Artificial Photosynthesis: Why Bill Gates Calls the Potential “Magical”

Harnessing the power of photosynthesis may be able to produce all the hydrogen for energy we need.

(Flickr user DM)


When we think of energy from sunlight, we usually think of solar power. But there may be another, even more exciting possibility that scientist have been working on: artificial photosynthesis (AP). If it can be made to work, it would result in hydrogen that could be used as is, or combined with other molecules into liquid form. "If it works it would be magical," Bill Gates told Reuters recently, “because with liquids you don't have the intermittency problem batteries. You can put the liquid into a big tank and burn it whenever you want.”

The upshot: It’s hoped that AP could go a long way towards meeting our energy needs for operating running our cars and even powering our urban areas.

Professor Leone Spiccia from the School of Chemistry at Monash tells World Economic Forum, “Electrochemical splitting of water could provide a cheap, clean and renewable source of hydrogen as the ultimately sustainable fuel.

We all studied photosynthesis in school: It’s the process by which plants convert water and carbon dioxide into carbohydrates. The idea of artificial photosynthesis is to use sunlight to split up water into hydrogen, oxygen, and carbon. It can potentially even work with river water. It’s the hydrogen AP can produce that’s most intriguing for energy purposes.

The hydrogen produced by AP could be used directly by fuel cells in the electric cars now being produced. And re-combining AP’s hydrogen, water, and carbon in the right balance — four parts hydrogen, one part oxygen and one part carbon — produce methanol, the simplest hydrocarbon that can power combustion engines. In addition, hydrogen can be used as a form of cheap storage for energy captured by rooftop solar panels. 

The main issue holding back the use of AP is how inefficiently photosynthesis works in nature. Only about 1% of water and carbon is converted into carbohydrates in plants. In lab conditions, however, that efficiency has already been upped to around 10%. And now, researchers at Monash University in Melbourne, Australia, have used AP to produce hydrogen with 22% efficiency. “This latest breakthrough is significant in that it takes us one step further towards this becoming a reality,” says Spiccia.

(MONASH UNIVERSITY FACULTY OF SCIENCE)

As for Gates, he’s put together the Breakthrough Energy Coalition, a group of private investors from across the globe. The idea is for them to provide research seed money that supplements basic research funded by governments. He considers the complacent assumptions of the energy sector to be ripe for disruption. "We need to surprise them that these alternative ways of doing energy can come along and come along in an economic way," he says. It’s imperative that new forms of energy like AP are developed. "If we are to avoid the levels of warming that are dangerous we need to move at full speed,” he says.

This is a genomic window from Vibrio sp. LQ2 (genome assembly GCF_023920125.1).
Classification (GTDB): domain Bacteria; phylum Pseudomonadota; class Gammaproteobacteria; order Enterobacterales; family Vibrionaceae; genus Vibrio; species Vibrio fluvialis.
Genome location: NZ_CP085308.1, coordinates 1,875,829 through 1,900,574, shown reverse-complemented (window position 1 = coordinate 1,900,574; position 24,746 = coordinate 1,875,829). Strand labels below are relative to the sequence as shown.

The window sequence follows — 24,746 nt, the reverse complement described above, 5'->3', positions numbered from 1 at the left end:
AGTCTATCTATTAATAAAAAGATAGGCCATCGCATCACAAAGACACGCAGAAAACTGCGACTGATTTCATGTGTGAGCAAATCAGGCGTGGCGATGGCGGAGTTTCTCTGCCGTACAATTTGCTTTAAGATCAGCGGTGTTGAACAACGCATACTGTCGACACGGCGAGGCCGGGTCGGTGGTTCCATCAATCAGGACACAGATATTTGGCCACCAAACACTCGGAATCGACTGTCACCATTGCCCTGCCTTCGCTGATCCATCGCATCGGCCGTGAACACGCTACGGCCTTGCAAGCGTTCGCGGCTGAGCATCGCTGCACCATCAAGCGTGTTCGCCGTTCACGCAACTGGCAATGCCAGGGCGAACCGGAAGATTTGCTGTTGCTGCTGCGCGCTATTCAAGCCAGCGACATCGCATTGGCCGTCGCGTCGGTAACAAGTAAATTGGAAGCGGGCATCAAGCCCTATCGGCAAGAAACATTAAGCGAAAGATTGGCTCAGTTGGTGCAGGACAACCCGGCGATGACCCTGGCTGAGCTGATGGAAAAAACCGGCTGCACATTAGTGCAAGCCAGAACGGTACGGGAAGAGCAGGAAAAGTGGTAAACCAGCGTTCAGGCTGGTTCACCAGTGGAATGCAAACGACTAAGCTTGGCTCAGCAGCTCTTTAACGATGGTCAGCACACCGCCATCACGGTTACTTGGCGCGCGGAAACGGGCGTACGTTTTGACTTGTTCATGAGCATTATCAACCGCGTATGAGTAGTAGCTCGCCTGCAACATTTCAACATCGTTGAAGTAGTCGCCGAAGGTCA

(THEGATESNOTES)

Higher ed isn’t immune to COVID-19, but the crisis will make it stronger

The pandemic reminds us that our higher education system, with all its flaws, remains a key part of our strategic reserve.

Sponsored by Charles Koch Foundation
  • America's higher education system is under great scrutiny as it adapts to a remote-learning world. These criticisms will only make higher ed more innovative.
  • While there are flaws in the system and great challenges ahead, higher education has adapted quickly to allow students to continue learning. John Katzman, CEO of online learning organization Noodle Partners, believes this is cause for optimism not negativity.
  • Universities are pillars of scientific research on the COVID-19 frontlines, they bring facts in times of uncertainty and fake news, and, in a bad economy, education is a personal floatation device.
Keep reading Show less

The mystery of the Bermuda Triangle may finally be solved

Meteorologists propose a stunning new explanation for the mysterious events in the Bermuda Triangle.

Surprising Science

One of life's great mysteries, the Bermuda Triangle might have finally found an explanation. This strange region, that lies in the North Atlantic Ocean between Bermuda, Miami and San Juan, Puerto Rico, has been the presumed cause of dozens and dozens of mind-boggling disappearances of ships and planes.

Keep reading Show less

Should churches be considered essential businesses?

A debate is raging inside and outside of churches.

Demonstrators holding signs demanding their church to reopen, protest during a rally to re-open California and against Stay-At-Home directives on May 1, 2020 in San Diego, California.

Photo by Sandy Huffaker / AFP via Getty Images
Culture & Religion
  • Over 1,200 pastors in California claim they're opening their churches this week against state orders.
  • While church leaders demand independence from governmental oversight, 9,000 Catholic churches have received small business loans.
  • A number of re-opened churches shut back down after members and clergy became infected with the novel coronavirus.
Keep reading Show less

What can your microwave tell you about your health?

An MIT system uses wireless signals to measure in-home appliance usage to better understand health tendencies.

John Moore/Getty Images
Technology & Innovation

For many of us, our microwaves and dishwashers aren't the first thing that come to mind when trying to glean health information, beyond that we should (maybe) lay off the Hot Pockets and empty the dishes in a timely way.

Keep reading Show less
Scroll down to load more…